If you are thinking about tiling a backsplash in your bathroom, but are worried it will be hard, think again! I have never tiled anything previous to this bathroom, but my mom had so she gave me the confidence to do it with her help. We figured the space that we are tiling is so small, it can't be that hard, and we were right! This project was much easier than I expected, so I figured I would give you a step by step process on how to tile a bathroom backsplash.
What you will need:
Tile, this is the one I used, but you can pick whatever tile you want. If you get something with a mesh backing, it will be easier!
Pre Mixed Grout (I used white, but you can choose a different color depending on the look you are going for)
Wet Tile Saw (you can also rent these at home depot if you don't want to buy it)
Now let me take you step by step how to tile like a pro!
Measure the space that you are tiling.
Pick out your tile, and purchase your materials. Be sure to get a little extra tile so you have room for error.
Lay out your tile, so that you know what pieces are going where. If you buy tile with a mesh backing like I did, this is pretty easy. I then taped the tile against the wall with painters tape to make sure I liked the lay-out. This also showed me where I needed to cut tile.
4. Once you have figured out which tiles you need to cut. use a wet saw to cut your tiles. I had to cut a bunch of hexagon tiles in half to fill in the bottom edge that lined up against my counter. I also had to cut some small triangles to fit in the corners of the wall. My Mom actually ended up cutting most of the tiles for me, but we watched this great video on youtube that shows you exactly how to do it.
5. Now make sure to cover your counter top with something so that you don't get adhesive and grout all over it. I just used a plastic garbage bag and taped it to the counter with painters tape.
6. Once you have everything laid out exactly like you want it, you will be ready to start applying the adhesive. But make sure you leave room to grout the area where your counter meets your tile. We laid painters sticks on top of the counter to do this. Some people use spacers, but I found the painter sticks to work better because they did not move around.(I also had a big gap between the wall and counter on one side, and the painters sticks hid this gap) After that, you will be ready to apply the adhesive. You do this by using your notched margin trowel. Make sure you only go over the wall in the area where you will be laying the tile. Since we decided to leave an unfinished edge with the hexagon tile at the top, we decided to trace the tile while it was taped to the wall. That way we knew where to put the adhesive. Make sure to only apply adhesive to the area where you are about to tile. For example, the tile that I bought came in four pieces that were attached to the mesh backing. Only apply adhesive to the small area where the first section of the tile is going.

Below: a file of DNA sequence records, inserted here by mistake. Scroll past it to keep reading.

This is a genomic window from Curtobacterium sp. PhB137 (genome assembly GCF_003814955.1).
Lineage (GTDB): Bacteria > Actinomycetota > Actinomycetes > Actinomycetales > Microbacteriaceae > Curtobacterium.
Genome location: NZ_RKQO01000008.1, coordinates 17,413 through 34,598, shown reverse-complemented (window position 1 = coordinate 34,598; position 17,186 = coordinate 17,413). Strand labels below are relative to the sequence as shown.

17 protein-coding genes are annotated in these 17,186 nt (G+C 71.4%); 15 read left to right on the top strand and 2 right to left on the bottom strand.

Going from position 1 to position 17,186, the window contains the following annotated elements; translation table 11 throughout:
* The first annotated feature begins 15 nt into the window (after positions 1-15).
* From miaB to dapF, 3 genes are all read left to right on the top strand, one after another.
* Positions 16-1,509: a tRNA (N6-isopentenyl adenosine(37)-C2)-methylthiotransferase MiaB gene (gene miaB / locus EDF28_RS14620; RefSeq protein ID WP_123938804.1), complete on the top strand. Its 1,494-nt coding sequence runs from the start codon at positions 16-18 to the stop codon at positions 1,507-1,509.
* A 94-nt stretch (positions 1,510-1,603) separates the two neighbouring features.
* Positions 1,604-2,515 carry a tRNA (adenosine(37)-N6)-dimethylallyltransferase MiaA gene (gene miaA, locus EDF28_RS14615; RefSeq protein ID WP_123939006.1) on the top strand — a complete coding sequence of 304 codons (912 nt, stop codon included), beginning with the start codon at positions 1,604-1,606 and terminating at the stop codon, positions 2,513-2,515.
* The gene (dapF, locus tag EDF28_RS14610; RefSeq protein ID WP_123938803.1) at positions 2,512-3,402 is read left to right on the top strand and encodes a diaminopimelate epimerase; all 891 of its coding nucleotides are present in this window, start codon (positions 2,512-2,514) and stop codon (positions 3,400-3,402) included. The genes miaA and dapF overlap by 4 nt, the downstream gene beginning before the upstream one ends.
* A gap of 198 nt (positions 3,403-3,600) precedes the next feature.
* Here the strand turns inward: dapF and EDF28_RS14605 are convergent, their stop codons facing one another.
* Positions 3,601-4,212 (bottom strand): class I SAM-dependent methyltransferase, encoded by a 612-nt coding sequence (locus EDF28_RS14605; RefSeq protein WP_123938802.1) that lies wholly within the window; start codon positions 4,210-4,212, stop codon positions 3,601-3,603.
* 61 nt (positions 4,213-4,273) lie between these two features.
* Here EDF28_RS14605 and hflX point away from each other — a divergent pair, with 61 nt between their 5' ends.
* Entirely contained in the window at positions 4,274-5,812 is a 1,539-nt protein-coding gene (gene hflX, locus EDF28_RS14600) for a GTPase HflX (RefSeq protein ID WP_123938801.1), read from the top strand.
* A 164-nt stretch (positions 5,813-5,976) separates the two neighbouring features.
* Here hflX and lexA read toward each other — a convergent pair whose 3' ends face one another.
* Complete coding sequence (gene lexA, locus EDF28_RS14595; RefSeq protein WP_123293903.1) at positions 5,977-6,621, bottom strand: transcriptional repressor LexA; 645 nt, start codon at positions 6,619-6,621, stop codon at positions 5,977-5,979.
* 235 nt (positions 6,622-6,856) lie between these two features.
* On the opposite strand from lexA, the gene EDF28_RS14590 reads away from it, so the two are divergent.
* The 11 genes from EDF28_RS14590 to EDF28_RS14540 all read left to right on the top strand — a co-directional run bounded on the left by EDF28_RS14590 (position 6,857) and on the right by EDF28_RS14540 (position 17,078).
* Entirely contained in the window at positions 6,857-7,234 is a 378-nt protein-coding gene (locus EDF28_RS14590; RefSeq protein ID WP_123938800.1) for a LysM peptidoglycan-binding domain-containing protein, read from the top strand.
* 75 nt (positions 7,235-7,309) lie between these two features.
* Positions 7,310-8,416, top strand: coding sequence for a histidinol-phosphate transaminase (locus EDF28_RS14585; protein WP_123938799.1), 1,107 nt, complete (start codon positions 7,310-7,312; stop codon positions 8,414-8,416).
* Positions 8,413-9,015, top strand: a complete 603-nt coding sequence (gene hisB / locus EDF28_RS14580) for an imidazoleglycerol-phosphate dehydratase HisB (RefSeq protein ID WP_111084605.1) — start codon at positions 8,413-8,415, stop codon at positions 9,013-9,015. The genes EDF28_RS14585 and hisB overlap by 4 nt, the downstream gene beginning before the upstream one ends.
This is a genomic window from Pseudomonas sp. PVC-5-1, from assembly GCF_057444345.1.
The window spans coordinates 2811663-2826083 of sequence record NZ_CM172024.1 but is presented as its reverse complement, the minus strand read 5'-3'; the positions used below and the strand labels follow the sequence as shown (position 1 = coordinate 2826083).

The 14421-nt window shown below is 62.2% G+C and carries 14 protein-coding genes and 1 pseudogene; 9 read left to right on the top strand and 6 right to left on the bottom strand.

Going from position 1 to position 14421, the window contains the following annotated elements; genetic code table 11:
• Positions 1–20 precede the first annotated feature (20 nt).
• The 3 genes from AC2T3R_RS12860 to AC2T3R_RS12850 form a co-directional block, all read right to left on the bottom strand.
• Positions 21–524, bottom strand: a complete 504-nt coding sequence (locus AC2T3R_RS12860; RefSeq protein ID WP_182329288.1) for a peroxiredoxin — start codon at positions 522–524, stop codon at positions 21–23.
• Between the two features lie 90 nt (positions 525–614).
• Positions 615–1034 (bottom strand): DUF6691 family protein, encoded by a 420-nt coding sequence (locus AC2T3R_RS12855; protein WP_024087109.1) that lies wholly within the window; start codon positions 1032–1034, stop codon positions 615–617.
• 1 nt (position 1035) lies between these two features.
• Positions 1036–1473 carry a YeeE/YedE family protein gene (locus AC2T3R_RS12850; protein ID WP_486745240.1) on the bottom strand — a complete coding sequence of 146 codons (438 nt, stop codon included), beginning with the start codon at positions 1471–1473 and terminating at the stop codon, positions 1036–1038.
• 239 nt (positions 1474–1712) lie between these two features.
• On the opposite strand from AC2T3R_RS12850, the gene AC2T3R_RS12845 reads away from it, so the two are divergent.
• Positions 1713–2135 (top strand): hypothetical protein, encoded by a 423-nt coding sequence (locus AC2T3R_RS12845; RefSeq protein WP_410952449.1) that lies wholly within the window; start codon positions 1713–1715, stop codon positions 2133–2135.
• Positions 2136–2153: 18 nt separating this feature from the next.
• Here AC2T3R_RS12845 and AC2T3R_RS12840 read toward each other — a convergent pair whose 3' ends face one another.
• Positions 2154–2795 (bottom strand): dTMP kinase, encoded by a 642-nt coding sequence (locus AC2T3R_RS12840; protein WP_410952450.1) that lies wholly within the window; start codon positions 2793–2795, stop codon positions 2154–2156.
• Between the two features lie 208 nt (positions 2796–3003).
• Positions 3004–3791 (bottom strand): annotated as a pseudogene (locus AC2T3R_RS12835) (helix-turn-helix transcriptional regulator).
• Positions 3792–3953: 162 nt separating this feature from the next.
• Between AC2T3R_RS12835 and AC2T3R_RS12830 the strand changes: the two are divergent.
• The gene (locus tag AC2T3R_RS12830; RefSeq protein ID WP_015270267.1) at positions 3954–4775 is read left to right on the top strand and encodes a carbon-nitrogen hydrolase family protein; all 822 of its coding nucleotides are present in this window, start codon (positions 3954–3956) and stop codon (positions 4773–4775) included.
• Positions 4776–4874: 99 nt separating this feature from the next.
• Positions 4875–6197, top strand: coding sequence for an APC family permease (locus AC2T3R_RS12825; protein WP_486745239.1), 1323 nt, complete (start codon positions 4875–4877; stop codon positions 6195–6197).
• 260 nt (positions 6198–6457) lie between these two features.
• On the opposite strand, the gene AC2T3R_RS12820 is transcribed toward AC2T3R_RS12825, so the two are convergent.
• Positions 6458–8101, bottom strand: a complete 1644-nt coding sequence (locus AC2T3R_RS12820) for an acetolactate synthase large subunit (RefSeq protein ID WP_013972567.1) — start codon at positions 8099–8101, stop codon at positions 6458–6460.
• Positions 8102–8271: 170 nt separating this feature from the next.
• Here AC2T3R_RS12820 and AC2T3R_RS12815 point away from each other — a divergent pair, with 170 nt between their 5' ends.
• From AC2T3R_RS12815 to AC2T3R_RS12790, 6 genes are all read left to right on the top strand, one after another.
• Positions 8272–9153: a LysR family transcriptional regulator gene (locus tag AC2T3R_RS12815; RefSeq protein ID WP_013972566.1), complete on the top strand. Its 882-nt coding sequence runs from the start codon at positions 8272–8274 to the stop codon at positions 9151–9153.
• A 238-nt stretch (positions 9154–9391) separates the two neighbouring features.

7. After you apply the adhesive to the wall, place your tile on the wall. Start by placing the bottom of the tile against the wall and slowly work your way up. Don't be afraid to manoeuvre the tile so that it looks straight. You can even take the tile down, and do it again if the first time doesn't look perfect, but try to avoid this if you can. Then place the tile that you cut to fill the empty spaces at the bottom, top, or corners of your tiled area.
8. Once your tile is stuck to the wall, you will need to tap the tile hard against the wall with your Grout Float. Again, the video that I mentioned above shows you how to do all of this, but I'm including some helpful tips that he did not.
9. Continue to follow steps five and six until all your tile is attached to the wall.
10. Take out the painters sticks, or spacers so that they do not get glued to the wall.
11. Wait for the adhesive to dry completely before grouting. I think I waited about 24 hours before I grouted mine, but the adhesive container will say how long it takes to dry.
12. To grout, spread some grout on your grout float and apply it to the tiled area. Make sure to use diagonal strokes so that the grout goes into the gaps evenly. Keep going over the tiled area until all the gaps are filled with grout.
13. If you are leaving an unfinished edge like I did at the top, you can either caulk the top of the tile, or grout it using your fingers. I decided to grout the edges of the tile with my fingers. I then cleaned up any excess grout with a wet cotton swab.
14. Once you have finished grouting everything, you will need to wash off the excess grout with your large damp sponge. Make sure the sponge is not too wet to insure it doesn't ruin the grout that you just applied.
15. Once the grout is fully dried (about 24 hours) You will then need to caulk the bottom of the tile where the edge of the tile meets the counter so that there is no gap showing. To do this, insert the caulk into the caulk gun and push the leaver on the gun while you move the gun along the counter.
16.After the caulk has dried, Yippee, and congrats because you are done!
I'm happy to say that tilling a backsplash is not that hard! If I can do it, so can you! This was a fun weekend project that did not take that long. About three hours the first day, an hour the second day, and about 15 minutes the last day. Please let me know if you have any questions in the comment section below, and Happy tiling!!